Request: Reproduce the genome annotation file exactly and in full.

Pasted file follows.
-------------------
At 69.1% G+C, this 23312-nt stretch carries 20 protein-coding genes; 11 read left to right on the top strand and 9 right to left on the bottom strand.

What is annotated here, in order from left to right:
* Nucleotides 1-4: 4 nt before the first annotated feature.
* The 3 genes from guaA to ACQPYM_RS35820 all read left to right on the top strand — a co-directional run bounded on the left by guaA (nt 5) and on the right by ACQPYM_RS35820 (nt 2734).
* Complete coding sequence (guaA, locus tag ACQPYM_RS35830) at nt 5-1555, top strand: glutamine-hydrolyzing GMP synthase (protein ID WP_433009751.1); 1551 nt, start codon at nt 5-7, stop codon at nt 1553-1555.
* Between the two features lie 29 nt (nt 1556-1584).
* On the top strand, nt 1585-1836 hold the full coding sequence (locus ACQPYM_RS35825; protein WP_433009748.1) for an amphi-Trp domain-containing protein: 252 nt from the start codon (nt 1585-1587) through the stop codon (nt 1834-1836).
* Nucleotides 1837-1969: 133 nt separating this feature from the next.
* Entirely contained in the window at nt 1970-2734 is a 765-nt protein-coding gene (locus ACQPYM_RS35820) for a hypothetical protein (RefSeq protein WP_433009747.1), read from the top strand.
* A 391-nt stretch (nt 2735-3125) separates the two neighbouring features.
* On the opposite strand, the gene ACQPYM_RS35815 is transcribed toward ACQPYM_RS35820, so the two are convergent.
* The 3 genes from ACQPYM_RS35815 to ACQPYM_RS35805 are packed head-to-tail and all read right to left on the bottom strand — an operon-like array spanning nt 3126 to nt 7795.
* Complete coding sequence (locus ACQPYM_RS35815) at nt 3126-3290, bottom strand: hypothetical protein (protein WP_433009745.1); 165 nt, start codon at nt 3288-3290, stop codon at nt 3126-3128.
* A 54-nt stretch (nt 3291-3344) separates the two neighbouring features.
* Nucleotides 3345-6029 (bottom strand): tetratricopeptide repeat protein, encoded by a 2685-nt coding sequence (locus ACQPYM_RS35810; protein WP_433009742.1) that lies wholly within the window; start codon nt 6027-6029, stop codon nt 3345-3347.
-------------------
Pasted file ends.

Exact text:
At 69.1% G+C, this 23312-nt stretch carries 20 protein-coding genes; 11 read left to right on the top strand and 9 right to left on the bottom strand.

What is annotated here, in order from left to right:
* Nucleotides 1-4: 4 nt before the first annotated feature.
* The 3 genes from guaA to ACQPYM_RS35820 all read left to right on the top strand — a co-directional run bounded on the left by guaA (nt 5) and on the right by ACQPYM_RS35820 (nt 2734).
* Complete coding sequence (guaA, locus tag ACQPYM_RS35830) at nt 5-1555, top strand: glutamine-hydrolyzing GMP synthase (protein ID WP_433009751.1); 1551 nt, start codon at nt 5-7, stop codon at nt 1553-1555.
* Between the two features lie 29 nt (nt 1556-1584).
* On the top strand, nt 1585-1836 hold the full coding sequence (locus ACQPYM_RS35825; protein WP_433009748.1) for an amphi-Trp domain-containing protein: 252 nt from the start codon (nt 1585-1587) through the stop codon (nt 1834-1836).
* Nucleotides 1837-1969: 133 nt separating this feature from the next.
* Entirely contained in the window at nt 1970-2734 is a 765-nt protein-coding gene (locus ACQPYM_RS35820) for a hypothetical protein (RefSeq protein WP_433009747.1), read from the top strand.
* A 391-nt stretch (nt 2735-3125) separates the two neighbouring features.
* On the opposite strand, the gene ACQPYM_RS35815 is transcribed toward ACQPYM_RS35820, so the two are convergent.
* The 3 genes from ACQPYM_RS35815 to ACQPYM_RS35805 are packed head-to-tail and all read right to left on the bottom strand — an operon-like array spanning nt 3126 to nt 7795.
* Complete coding sequence (locus ACQPYM_RS35815) at nt 3126-3290, bottom strand: hypothetical protein (protein WP_433009745.1); 165 nt, start codon at nt 3288-3290, stop codon at nt 3126-3128.
* A 54-nt stretch (nt 3291-3344) separates the two neighbouring features.
* Nucleotides 3345-6029 (bottom strand): tetratricopeptide repeat protein, encoded by a 2685-nt coding sequence (locus ACQPYM_RS35810; protein WP_433009742.1) that lies wholly within the window; start codon nt 6027-6029, stop codon nt 3345-3347.